@ nihuna: I'd more than agree that the Hellboy books are awesome, but I must say I found the movies kind of awful and ridiculous adaptations! I felt that they tried to be sort of X-MEN and MEN IN BLACK when they should have just stuck to the material.
At any rate, yeah, though, the Hellboy graphic novels are great and the very first one, though scripted a little irritatingly, has a great great story with a tight and exciting climax... five stars!
While the film Hellboy makes for good entertainment, the comic Hellboy (or Graphic novel) is more of a dark urban fantasy.
Hellboy's story revolves around the titular charcter, who was found in World War 2 during an Allied intervention to stop a Nazi operation to gain the key to the apocalypse. He now presides as an agent of the Bureau of Paranormal Research and Defense, looking into all things supernatural, mythological and unexplained. If you think that that origin sounds unorthodox, then the supporting characters make it sound stock. also introduced are Abe Sapien; an aquatic humanoid found in the basement of the smithsonian, Liz Sherman; a pyrokinetic, and Roger; who is a homunculus.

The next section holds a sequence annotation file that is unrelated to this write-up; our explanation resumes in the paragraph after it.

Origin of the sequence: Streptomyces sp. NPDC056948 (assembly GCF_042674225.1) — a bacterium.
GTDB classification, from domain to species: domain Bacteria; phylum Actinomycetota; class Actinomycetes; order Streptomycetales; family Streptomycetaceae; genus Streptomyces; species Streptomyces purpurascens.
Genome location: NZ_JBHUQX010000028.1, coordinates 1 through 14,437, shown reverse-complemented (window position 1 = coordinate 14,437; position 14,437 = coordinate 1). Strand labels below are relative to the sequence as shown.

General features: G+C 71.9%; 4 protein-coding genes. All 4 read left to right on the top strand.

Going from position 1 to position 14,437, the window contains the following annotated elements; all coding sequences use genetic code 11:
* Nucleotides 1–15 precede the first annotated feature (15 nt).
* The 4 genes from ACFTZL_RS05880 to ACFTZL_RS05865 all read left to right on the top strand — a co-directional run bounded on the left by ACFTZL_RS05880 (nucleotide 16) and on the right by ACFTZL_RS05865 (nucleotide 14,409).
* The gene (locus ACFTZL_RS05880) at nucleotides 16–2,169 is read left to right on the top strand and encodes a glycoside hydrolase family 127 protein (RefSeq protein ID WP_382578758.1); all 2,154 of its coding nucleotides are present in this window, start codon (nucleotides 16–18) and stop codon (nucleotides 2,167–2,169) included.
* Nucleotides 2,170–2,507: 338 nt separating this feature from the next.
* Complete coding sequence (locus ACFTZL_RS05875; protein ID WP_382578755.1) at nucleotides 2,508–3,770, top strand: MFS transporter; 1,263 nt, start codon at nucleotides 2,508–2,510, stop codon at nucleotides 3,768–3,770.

Let me make this clear, Hellboy the comic is not Hellboy the movie, despite the fact the movies are excellent, apart from having similar characters, they are quite different. Hellboy the comic is quite dark, and has a much more different sense of humor. and sense of story. Hellboy the comic also examines themes such as predestination, societal alienation, and makes many, many literary and mythological references that some readers may not understand. Hellboy the movie had more of a focus on the character vs. the monsters, whereas the comic has a much more "deductive" feel. To properly explain, Hellboy the Comic is more like the X-files, whereas Hellboy the movie, is more like X-Men. Both are great, just a bit different.
Hellboy starts out as a grandiose pulp adventure, however, it's overall story arc is much more complex than demon vs. mythological beasts. as the story of Hellboy progresses, the main character will have to face his role in the foreshadowed apocalypse, his role as a government tool, societal biases against his origins and of course, mythological figures. Hellboy, when it's plain and simple, still functions as exhilarating comic punctuated with deadpan humor. My personal favorites from Vol 1 are Wake the Devil and The Chained Cofffin and Other Stories.
With it's bizarre and deep characterization, vivid action and fight sequences, pulp style and dark sense of humor, Hellboy is excellent, a must read for anyone who takes comics as a serious literature form.
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